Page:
Jewish students sue for court order to be safe from antisemitism at UCLA

(The Center Square) – Jewish university students are seeking a court order against what they call extremist pro-Palestine encampments that held anti-Jewish demonstrations at The University of California Los Angeles.

Becket Law brought the case.

“On behalf of three Jewish students, Becket attorneys asked a federal court late yesterday to order UCLA to obey the Constitution and federal civil rights laws by August 15 before they arrive on campus for the fall semester,” a news release from Becklet Law says.

The news release describes protestors involved in pro-Palestine encampments on UCLA grounds as “extremist students” and “outside agitators.” The release also gives examples of acts of antisemitism against Jewish UCLA students that occurred during these encampments.

Many protestors at the encampments “stopped Jewish students from accessing classes, the library, and other critical parts of campus,” according to the release.

People involved in these encampments on UCLA grounds also “targeted” Jewish students, according to the release.

Massive protests have been on the rise on college campuses nationwide over the Israel-Hamas War, which started on Oct. 7. There has also been a rise in antisemitism amidst many of these mass protests.

There has been a dramatic rise of antisemitism on college campuses, including “multiple reported incidents” on 59 college campuses, according to incident tracking data from Hillel International.

“In the month following the October 7 attack on Israel, Hillel International tracked a 700% increase in antisemitic incidents on college campuses compared to the same period last year,” according to data from Hillel International.

“​​In the wake of the terrorist attacks on Israel on October 7, 2023, anti-Jewish demonstrations emerged on college campuses nationwide,” according to the release. “UCLA allowed activists to set up an encampment that enforced a “Jew Exclusion Zone,” stopping Jewish students from accessing the encampment and other parts of campus unless they agreed to disavow Israel’s right to exist. The activists used checkpoints, issued wristbands, built barriers, and often locked arms to prevent Jews from passing through. For a week, UCLA’s administration was aware of these practices and chose to let them persist. In fact, rather than clearing the encampment, UCLA instructed security staff to discourage unapproved students from attempting to cross through the areas blocked by the activists.”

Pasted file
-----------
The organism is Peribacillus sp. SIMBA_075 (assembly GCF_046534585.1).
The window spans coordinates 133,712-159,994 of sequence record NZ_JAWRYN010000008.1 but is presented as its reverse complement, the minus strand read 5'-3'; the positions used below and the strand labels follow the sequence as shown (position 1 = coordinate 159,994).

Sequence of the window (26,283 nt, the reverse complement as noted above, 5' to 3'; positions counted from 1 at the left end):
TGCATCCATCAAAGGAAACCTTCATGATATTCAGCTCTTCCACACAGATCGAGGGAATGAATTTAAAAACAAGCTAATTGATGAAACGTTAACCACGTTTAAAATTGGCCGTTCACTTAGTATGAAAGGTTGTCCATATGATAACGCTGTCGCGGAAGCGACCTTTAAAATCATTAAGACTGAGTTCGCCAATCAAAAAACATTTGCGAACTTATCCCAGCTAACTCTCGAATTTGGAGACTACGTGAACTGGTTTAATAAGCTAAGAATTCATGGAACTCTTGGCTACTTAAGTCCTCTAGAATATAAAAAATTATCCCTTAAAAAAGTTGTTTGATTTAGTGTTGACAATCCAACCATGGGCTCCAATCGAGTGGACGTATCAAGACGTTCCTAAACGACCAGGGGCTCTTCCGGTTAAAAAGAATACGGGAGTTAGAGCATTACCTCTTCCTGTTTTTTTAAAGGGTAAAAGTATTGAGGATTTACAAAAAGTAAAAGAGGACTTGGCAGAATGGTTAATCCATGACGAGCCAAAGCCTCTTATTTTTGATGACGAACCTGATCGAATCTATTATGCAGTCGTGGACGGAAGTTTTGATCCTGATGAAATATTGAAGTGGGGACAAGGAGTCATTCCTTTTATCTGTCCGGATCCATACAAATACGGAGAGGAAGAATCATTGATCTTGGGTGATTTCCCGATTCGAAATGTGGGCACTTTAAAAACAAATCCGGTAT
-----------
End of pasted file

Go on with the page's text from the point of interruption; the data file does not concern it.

“The encampment did not come out of nowhere,” Attorney Laura Slavis of Becket told The Center Square. “The lawsuit and the complaint details months of antisemitic incidents that were occurring on campus, previous demonstrations with chants like ‘slaughter the Jews’, swastikas chalked on campus, vulgar graffiti.

“In the months since that initial encampment was dismantled, activist groups have set up numerous other encampments, over the course of May and as late as June 10, they were setting up similar attempts to occupy parts of campus with UCLA not attempting to prevent them,” Slavis said. “This is an ongoing problem that has basically been ongoing since October 7.”

“They actually facilitated this encampment existing by allowing the exclusion zone to continue,” Slavis added.

UCLA is not the only university that has seen acts of antisemitism occurring on campus this year. Many Ivy League schools have received poor marks for antisemitism this year on the Anti-Defamation League’s Campus Antisemitism Report Card, The Center Square previously reported.

“It’s appalling that an elite American university would actively support and encourage masked mobs of antisemites,” said Becket President Mark Rienzi in the release. “UCLA’s Jewish community needs to know that they’ll be safe on campus before the start of the fall semester.”

“UCLA has committed blatant constitutional and statutory violations of our clients rights and the rights of other Jewish students on campus,” Slavis told The Center Square. “And we are really hopeful that the court will see this for what it is, an absolutely unjustifiable attempt to exclude students on the basis of their religion from accessing parts of campus.”

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